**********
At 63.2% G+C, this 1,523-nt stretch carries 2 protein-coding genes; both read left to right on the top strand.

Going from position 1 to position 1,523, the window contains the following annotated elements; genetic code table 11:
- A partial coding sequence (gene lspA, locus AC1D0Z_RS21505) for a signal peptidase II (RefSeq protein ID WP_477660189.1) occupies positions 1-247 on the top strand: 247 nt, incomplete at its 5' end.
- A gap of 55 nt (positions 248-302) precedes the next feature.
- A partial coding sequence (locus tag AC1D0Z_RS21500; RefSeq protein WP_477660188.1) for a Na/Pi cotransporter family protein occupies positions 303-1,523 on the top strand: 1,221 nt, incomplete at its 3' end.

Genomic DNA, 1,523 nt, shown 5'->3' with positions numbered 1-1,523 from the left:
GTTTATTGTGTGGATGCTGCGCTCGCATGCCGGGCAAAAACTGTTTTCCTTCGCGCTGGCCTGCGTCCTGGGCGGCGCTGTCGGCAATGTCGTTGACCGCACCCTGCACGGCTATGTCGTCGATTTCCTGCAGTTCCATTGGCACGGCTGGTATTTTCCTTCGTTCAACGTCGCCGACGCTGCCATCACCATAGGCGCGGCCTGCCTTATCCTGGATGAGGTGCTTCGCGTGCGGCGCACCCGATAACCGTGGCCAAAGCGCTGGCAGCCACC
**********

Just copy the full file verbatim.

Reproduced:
At 63.2% G+C, this 1,523-nt stretch carries 2 protein-coding genes; both read left to right on the top strand.

Going from position 1 to position 1,523, the window contains the following annotated elements; genetic code table 11:
- A partial coding sequence (gene lspA, locus AC1D0Z_RS21505) for a signal peptidase II (RefSeq protein ID WP_477660189.1) occupies positions 1-247 on the top strand: 247 nt, incomplete at its 5' end.
- A gap of 55 nt (positions 248-302) precedes the next feature.
- A partial coding sequence (locus tag AC1D0Z_RS21500; RefSeq protein WP_477660188.1) for a Na/Pi cotransporter family protein occupies positions 303-1,523 on the top strand: 1,221 nt, incomplete at its 3' end.

Genomic DNA, 1,523 nt, shown 5'->3' with positions numbered 1-1,523 from the left:
GTTTATTGTGTGGATGCTGCGCTCGCATGCCGGGCAAAAACTGTTTTCCTTCGCGCTGGCCTGCGTCCTGGGCGGCGCTGTCGGCAATGTCGTTGACCGCACCCTGCACGGCTATGTCGTCGATTTCCTGCAGTTCCATTGGCACGGCTGGTATTTTCCTTCGTTCAACGTCGCCGACGCTGCCATCACCATAGGCGCGGCCTGCCTTATCCTGGATGAGGTGCTTCGCGTGCGGCGCACCCGATAACCGTGGCCAAAGCGCTGGCAGCCACC